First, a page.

Registers chirped incessantly at what amounted to a cheerleading mini-mart outside the convention center. Ross bought gray spandex sweats and a few hooded zipper tops -- all with the USA Nationals emblem. The squad bought three videos of the competition -- one for each day, at $40 apiece.

Leala eyed a professional hair stylist creating curls with square edges -- ringlets Shirley Temple would die for. She was intrigued but resisted. The Fremont girls had already agreed: for the competition, Kettle-Rivera would do their hair in simple but sophisticated twists and rolls. They'd wear light eye shadow and minimal lipstick with their brown miniskirts and matching tank tops edged with orange and white.

On Saturday, the squad arrived about four hours before stage time. Like the other teams, they posed for a professional photographer. But they were the only cheerleaders trailed by a crew from CBS's ''Early Show,'' whose producer had learned of their story in the Mercury News.

Other schools buzzed and whispered that the deaf team had arrived. One woman asked the Fremont coaches, ''So, how do they cheer if they can't hear? Do they feel the vibrations?''

The squad focused, shutting everyone else out.

Brows furrowed, and tension showed on their faces. As they practiced backstage minutes before their performance, an official noticed one of their stunts was illegal -- it was too advanced for their division. It was Leala's stunt, and she fumed. Her coach calmed her down. She reworked the move with her partners.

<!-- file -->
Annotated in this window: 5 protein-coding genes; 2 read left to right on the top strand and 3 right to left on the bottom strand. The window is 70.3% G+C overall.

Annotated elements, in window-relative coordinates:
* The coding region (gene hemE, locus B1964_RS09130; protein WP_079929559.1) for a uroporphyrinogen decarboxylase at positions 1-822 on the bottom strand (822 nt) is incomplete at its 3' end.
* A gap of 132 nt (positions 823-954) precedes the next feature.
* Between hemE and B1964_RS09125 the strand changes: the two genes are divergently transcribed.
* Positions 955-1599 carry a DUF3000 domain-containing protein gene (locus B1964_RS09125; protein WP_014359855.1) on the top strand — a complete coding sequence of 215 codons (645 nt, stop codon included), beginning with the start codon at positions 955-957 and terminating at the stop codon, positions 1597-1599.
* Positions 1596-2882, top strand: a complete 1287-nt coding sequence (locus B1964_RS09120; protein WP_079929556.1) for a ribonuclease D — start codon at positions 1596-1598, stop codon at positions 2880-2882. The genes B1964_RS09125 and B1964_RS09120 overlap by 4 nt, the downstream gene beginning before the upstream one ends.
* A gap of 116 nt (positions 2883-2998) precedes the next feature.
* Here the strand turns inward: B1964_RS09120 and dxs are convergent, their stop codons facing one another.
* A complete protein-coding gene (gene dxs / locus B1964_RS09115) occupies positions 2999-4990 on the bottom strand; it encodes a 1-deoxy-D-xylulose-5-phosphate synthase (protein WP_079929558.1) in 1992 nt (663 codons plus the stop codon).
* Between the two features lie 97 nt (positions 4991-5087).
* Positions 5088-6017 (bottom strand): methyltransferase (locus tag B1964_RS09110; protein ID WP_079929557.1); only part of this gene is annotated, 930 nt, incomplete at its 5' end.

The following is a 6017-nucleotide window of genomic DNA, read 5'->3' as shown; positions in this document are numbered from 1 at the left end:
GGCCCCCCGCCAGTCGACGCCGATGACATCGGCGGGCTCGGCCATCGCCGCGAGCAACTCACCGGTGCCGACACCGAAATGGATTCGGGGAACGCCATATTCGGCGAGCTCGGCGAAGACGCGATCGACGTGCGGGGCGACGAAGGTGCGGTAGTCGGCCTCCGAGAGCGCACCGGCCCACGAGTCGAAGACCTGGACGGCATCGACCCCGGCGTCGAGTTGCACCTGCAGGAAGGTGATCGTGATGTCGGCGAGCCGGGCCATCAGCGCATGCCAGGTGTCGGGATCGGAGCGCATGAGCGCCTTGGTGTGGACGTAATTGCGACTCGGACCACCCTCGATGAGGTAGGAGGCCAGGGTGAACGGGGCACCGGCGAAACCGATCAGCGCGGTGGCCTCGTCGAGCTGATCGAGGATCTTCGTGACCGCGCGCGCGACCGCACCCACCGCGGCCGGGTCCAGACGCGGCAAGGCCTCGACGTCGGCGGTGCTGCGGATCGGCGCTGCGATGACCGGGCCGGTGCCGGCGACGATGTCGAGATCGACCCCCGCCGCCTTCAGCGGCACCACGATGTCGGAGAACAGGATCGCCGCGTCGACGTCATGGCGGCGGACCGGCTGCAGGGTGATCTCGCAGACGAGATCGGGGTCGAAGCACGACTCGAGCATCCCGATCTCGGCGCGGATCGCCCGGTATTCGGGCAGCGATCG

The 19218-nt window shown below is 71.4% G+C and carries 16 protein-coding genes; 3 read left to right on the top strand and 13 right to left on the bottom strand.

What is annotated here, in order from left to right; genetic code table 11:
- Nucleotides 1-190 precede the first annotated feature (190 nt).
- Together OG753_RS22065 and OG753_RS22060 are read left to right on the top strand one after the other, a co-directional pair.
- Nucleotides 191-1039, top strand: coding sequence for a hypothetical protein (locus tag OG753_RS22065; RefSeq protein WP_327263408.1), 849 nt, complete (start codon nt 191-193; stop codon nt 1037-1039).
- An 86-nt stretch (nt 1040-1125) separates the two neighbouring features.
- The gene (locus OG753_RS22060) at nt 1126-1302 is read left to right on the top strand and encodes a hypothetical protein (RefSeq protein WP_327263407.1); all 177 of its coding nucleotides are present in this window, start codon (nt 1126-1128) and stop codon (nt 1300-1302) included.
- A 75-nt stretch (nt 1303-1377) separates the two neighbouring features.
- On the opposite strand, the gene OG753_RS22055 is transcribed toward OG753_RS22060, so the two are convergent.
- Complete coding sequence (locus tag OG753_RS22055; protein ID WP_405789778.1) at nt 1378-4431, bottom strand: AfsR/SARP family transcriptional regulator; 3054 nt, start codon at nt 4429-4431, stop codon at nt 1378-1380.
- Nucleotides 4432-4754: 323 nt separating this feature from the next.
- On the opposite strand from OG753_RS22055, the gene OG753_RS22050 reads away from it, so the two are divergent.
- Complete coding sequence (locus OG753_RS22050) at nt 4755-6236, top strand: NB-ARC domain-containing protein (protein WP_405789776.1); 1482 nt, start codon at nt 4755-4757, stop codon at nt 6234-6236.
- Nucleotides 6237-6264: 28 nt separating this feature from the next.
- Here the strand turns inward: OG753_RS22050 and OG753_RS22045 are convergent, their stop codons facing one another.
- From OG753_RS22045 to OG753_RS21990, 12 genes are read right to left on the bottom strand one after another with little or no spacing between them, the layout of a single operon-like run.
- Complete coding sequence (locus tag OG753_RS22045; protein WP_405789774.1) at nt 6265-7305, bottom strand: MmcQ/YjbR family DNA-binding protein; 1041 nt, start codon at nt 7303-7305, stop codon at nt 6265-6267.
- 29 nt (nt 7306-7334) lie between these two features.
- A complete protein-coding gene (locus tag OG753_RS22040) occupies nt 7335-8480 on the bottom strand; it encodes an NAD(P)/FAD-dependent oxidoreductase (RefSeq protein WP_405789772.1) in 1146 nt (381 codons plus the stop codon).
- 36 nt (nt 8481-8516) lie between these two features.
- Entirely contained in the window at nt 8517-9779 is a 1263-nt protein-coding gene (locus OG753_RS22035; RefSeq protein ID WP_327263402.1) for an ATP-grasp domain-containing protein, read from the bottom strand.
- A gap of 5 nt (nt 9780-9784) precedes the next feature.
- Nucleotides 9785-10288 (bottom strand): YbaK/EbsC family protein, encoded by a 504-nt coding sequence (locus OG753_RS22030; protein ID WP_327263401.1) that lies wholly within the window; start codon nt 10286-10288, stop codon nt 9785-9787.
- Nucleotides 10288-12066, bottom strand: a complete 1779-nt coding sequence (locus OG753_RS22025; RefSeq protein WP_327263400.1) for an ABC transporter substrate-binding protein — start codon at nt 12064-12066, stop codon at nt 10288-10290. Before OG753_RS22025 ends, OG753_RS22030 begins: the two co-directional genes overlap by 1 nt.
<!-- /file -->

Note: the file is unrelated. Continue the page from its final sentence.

Once they were on the blue gym mats, what Leala calls ''stage magic'' set in.

Audience joins in

They danced. They twirled. They leaped. They counted the beats in their heads and relied on visual cues to stay in sync with the music. They held up three posters: C-S-D! instead of shouting the name of their school.

That's when the audience rose from their seats, rooting along with the squad -- a cheerleader's ultimate raison d'etre. The teens couldn't hear the shouts. But they saw from the audience's throats and open mouths that they were making sounds. Everyone noticed the standing ovation.

''I've never seen them do it with so much emotion or facial expression,'' Kettle-Rivera said. Nolan, the other coach, also wept.

But judging at this competition leaves no room for error.

Mai-Anh Lewis, head cheerleading judge for the division, said the Fremont cheerleaders were ''absolutely impressive'' in their energy level, enthusiasm and ability to engage the crowd ''without any verbal communication.''

''We had the chills,'' Lewis said.

But they also were inexperienced. Lewis said the cheerleaders need to improve their execution, devise more creative formations and ''add spice'' to their choreography.

Shock was the first reaction when the judge announced that the Fremont school didn't make the finals. The cheerleaders looked at each other in disbelief, stunned. They asked their coaches, who were interpreting the results, to repeat in sign language what the judge said.

But after a few moments relief set in.

Ross put it this way: ''I felt OK. I felt this was true. That no one pitied us.''

© 2004 Mercury News and wire service sources. All Rights Reserved.